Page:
Medical marijuana users unsure what Trudeau has planned for them

Canada's major marijuana producers are bracing for big changes with a pro-pot parliament waiting in the wings. During his campaign, prime minister-designate Justin Trudeau said legalizing the recreational use of marijuana would be a top priority.

Legal pot industry poised to cash in, but medical users want more control

Christopher Enns is the owner of Farm Assist Cannabis Resource Centre in Halifax. (Blair Sanderson)

Canada's major marijuana producers are bracing for big changes, with a pro-pot parliament waiting in the wings.

During his campaign, prime minister-designate Justin Trudeau said legalizing the recreational use of marijuana would be a top priority.

But Christopher Enns, who runs a Halifax medical marijuana shop, isn't sure the anticipated new laws will change much for him.

He's licensed as a designated grower, but technically only allowed to supply one or two people. His shop has been raided by police twice.

And while he said he hopes his customers will eventually feel less stigmatized under the new Liberal government, as a small supplier, he's also feeling a little left out.

That's because the Conservative government brought in rules which forced new medical users to buy their pot from only a handful of certified industrial growers, and only through the mail.

Enns said the old way of selling in person was better for the buyer.

"You didn't have to purchase it without seeing it, without smelling it," he said. "You could look at it and make a decision as to whether this is a medicine that's going to work for you." 

A huge opportunity for investors, analyst says

Currently, the biggest marijuana producer in Canada is called Canopy Growth Corp., which is eager to expand once recreational use becomes legal.

Its CEO, Bruce Linton, said the medical marijuana supply side is now well established and relatively consolidated. But there are still many questions around how users will get their hands on it.

"The debate is going to be about the distribution," he said. "Should it arrive through the mail, should it be presented in something like the Ontario Beer Store? That's going to be the debate, and which provinces and in which order. But I think the actual ability to produce, control, make sure there are no criminal elements involved, we have that in Canada."

Investors seem to be confident too. On election day, Canopy's stock spiked. It's since leveled off, but analysts like Aaron Salz — a marijuana expert for Dundee Capital Markets — say recreational marijuana users represent a huge opportunity for those positioned to take advantage.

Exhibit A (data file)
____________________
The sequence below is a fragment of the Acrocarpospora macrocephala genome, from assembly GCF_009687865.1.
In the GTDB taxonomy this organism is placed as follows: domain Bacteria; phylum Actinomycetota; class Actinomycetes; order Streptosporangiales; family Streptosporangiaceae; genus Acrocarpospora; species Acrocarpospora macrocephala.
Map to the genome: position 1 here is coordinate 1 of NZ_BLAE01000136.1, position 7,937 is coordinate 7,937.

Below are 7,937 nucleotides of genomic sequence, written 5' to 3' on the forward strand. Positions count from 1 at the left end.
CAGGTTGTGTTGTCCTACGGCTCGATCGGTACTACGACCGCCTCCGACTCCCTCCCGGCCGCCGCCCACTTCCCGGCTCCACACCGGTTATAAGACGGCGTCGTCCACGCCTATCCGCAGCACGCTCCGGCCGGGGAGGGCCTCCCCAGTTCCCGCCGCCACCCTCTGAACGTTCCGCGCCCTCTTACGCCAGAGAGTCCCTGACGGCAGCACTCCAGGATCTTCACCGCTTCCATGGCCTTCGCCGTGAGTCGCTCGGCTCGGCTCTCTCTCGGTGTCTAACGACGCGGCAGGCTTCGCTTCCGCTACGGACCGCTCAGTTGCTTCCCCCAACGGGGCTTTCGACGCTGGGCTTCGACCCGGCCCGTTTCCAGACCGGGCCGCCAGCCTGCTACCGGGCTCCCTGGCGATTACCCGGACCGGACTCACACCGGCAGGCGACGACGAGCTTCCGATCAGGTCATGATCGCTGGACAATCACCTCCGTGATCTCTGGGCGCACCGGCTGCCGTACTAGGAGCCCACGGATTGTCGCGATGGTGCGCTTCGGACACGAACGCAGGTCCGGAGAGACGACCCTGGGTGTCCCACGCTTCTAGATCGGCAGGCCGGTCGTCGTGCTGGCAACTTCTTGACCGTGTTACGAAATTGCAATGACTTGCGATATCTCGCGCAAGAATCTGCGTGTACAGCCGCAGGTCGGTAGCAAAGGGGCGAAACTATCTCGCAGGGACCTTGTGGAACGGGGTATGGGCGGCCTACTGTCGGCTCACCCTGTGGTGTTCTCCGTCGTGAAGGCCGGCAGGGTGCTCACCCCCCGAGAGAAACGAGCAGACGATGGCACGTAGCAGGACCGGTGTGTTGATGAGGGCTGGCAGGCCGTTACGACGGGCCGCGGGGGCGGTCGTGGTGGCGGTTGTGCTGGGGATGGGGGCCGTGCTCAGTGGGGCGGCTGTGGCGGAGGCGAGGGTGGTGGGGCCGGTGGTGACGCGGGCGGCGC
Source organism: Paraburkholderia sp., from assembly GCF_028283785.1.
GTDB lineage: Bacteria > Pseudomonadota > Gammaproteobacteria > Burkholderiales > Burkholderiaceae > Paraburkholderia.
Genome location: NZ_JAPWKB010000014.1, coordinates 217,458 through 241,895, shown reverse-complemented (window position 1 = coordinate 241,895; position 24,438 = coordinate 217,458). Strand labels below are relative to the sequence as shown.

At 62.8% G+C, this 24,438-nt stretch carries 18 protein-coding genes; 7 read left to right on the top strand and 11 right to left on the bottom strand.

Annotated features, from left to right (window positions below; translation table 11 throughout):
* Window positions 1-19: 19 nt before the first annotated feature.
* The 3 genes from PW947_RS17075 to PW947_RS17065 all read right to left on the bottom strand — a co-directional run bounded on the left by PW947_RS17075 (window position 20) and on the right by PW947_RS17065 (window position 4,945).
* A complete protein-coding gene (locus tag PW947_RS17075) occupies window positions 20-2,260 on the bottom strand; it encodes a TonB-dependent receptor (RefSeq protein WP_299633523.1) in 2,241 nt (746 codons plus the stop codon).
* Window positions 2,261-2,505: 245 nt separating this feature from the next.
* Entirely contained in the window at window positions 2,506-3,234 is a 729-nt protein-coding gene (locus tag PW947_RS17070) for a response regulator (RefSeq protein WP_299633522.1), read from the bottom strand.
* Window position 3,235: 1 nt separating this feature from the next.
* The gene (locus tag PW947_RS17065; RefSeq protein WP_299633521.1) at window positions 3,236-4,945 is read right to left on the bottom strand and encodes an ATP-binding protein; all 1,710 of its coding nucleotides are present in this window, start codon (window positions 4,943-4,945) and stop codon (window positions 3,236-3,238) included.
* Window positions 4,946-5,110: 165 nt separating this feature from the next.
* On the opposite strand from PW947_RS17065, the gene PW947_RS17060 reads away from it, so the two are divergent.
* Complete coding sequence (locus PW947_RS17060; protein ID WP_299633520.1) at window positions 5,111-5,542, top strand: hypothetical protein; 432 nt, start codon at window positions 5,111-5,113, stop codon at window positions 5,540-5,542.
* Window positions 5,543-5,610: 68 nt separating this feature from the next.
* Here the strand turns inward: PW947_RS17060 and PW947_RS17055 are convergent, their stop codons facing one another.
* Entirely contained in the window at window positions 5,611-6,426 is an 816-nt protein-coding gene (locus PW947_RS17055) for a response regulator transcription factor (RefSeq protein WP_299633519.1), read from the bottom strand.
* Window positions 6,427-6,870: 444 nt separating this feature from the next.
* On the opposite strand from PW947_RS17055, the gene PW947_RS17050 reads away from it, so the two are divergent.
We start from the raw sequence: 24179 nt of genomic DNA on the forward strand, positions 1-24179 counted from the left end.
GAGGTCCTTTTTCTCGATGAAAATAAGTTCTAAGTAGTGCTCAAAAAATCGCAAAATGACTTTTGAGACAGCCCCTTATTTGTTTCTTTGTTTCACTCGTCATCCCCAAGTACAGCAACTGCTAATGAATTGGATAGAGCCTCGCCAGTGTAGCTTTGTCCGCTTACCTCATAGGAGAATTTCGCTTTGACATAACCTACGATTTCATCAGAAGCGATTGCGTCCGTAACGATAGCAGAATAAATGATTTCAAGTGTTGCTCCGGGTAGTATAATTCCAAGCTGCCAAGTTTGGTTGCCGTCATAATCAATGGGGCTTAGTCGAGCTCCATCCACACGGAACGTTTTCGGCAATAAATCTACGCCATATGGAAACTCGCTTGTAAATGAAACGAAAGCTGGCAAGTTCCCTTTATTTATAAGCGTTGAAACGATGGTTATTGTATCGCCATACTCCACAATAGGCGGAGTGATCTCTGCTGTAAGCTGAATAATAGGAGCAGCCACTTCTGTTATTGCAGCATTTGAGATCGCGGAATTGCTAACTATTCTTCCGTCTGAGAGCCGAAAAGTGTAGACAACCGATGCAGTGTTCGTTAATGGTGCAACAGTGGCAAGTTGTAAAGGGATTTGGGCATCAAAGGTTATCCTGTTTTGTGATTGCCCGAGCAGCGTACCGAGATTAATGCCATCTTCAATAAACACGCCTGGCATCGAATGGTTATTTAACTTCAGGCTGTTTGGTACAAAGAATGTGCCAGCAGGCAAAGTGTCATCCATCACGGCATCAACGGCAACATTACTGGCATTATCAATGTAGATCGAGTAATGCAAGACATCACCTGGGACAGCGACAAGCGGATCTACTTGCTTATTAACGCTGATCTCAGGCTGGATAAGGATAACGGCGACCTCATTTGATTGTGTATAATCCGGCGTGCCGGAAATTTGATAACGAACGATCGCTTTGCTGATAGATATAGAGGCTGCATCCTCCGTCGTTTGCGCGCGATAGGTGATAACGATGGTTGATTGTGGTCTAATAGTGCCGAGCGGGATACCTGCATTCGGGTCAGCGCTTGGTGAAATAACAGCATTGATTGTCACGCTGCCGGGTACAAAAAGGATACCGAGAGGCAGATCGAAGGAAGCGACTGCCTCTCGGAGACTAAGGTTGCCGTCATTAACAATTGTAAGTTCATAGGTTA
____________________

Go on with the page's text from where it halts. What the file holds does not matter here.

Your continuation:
A marijuana plant on display during a 2004 rally on Parliament Hill in support of the legalization of pot. Prime minister-designate Justin Trudeau has promised legalization of recreational marijuana use, but no timeline as yet. (Jim Young/Reuters)
"The interest from my side of the business, which is from the investment banking side, was when these companies went public," Salz said. 

"It took a system that was fragmented with 30 [to] 40,000 people, many of which were growing their own plants and supplying medical marijuana for themselves, into a program with 10 to 15 large companies supplying the medicinal market."

That corporatization of marijuana is not sitting well everyone, especially medical users who say their options are too limited.

"This legalized recreational market that's being proposed that will necessarily be heavily taxed," said Enns. "We're talking about a medicine. In no form is any other product in Canada taxed when it's a medicine."   

Enns also wants the next government to repeal the laws that prohibit the growing of marijuana by individuals for their own medical needs.

Salz isn't sure Trudeau will go that far, but he does believe the market will open up to smaller commercial producers, who may act almost like "micro-brewers" in the pot industry.

As for those who might be worried about how this will all play out, Salz says that will ultimately be up to the provinces, and they may allow individual municipalities to decide questions like how many stores should open, and where they'll be allowed to locate.

So far, Canada's next prime minister hasn't laid out a timeline as to when recreational use might be legal in Canada.


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